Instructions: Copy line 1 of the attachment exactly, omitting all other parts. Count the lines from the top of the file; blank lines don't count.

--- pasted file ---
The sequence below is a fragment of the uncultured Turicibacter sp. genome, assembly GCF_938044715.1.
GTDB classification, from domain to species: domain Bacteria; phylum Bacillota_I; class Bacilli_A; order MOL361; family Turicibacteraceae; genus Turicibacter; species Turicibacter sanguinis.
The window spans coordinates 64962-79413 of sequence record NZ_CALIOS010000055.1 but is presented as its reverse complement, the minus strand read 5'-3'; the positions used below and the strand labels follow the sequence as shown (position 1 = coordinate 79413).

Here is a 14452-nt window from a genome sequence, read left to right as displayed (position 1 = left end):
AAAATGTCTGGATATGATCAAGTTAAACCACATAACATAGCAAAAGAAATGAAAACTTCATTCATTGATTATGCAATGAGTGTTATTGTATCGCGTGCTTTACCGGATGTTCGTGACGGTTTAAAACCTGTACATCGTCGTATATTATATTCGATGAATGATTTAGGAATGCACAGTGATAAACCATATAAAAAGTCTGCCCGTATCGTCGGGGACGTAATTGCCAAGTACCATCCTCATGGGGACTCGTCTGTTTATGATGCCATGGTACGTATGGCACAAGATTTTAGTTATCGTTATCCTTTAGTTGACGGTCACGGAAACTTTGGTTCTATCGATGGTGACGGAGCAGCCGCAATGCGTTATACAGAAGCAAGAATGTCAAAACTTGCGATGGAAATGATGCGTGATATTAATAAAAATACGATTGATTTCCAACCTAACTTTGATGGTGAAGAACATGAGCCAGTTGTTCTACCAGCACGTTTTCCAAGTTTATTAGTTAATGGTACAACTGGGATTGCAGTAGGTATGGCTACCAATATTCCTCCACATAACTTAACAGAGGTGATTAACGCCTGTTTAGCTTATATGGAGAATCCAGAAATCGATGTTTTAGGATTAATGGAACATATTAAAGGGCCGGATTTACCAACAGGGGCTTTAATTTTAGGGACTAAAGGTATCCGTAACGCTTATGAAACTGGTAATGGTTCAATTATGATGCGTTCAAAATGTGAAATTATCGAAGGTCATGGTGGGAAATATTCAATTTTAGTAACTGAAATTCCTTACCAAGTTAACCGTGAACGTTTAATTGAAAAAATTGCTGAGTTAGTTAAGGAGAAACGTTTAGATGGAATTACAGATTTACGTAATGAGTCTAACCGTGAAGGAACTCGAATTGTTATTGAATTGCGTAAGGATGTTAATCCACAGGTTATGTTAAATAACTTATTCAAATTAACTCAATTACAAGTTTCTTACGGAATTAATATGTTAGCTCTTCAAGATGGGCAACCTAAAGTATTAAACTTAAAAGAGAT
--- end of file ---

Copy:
The sequence below is a fragment of the uncultured Turicibacter sp. genome, assembly GCF_938044715.1.